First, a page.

Tory Conference: Promise to scrap failed policies

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Party leaders yesterday promised to scrap failed policies on local government. Colin Brown, Chief Political Correspondent, reports on the Tories' policy U-turn.

Sir Norman Fowler, the former party chairman, yesterday admitted that the lofty attitude of the Tory administration to local government had been wrong. He also hinted that the Tories could abandon their commitment to capping of council spending.

"Let us be frank," he told the conference. "Too often in the past local government has been seen as the poor relation of Conservative politics."

Announcing a review of policy, he criticised the past government of which he was a member for failing to give Tory councillors the backing they deserved, and allowing ministers to visit local areas without telling Tory councillors.

"No more separation of national and local campaigning - we will win together or not at all," he said. As the shadow environment spokesman, Sir Norman committed the Tories to rebuilding the party with Tory council seats as its base.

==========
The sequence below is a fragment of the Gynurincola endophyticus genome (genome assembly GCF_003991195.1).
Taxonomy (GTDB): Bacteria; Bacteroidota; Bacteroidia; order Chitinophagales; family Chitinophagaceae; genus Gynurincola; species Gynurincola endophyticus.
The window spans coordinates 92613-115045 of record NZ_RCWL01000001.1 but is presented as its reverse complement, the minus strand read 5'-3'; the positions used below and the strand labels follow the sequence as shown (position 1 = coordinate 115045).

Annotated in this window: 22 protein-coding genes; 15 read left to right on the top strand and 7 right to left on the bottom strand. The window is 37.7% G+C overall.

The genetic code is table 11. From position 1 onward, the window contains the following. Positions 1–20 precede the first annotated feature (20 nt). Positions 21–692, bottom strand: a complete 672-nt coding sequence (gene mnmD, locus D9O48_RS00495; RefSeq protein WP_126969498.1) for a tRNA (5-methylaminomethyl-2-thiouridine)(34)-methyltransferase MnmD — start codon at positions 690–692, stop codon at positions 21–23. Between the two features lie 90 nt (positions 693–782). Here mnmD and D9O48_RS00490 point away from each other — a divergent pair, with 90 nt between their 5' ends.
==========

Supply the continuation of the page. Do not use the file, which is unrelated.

A new policy group, including councillors, will examine every aspect of Tory policy on the town halls. It will look again at whether or not the Tories should support capping of every local authority, he added. Capping was introduced by the Tories to force councils to toe the Treasury line on spending, and it would amount to a substantial U-turn.

The rethink has been forced on the Shadow Cabinet by the gains made on 1 May in local elections, in spite of the landslide for Labour in the general election. That helped the Tories to regain control of some county councils including Surrey and Hampshire.

Sir Norman said the Tories will oppose the setting up of regional assemblies by the Government, which amounted to the creation of the `most powerful quangos this country has ever seen'.

Stephen Dorrell, education spokesman, said the Tories would oppose the introduction of student fees.

"It is introducing fees but has refused to give the assurance that it [the money] will go back into higher education.

There were also attacks on Labour for the private member's bill on banning foxhunting during a debate on the countryside.

A number of Tory women were cheered at the rostrum when they said they had been at the pro-hunting rally in Hyde Park.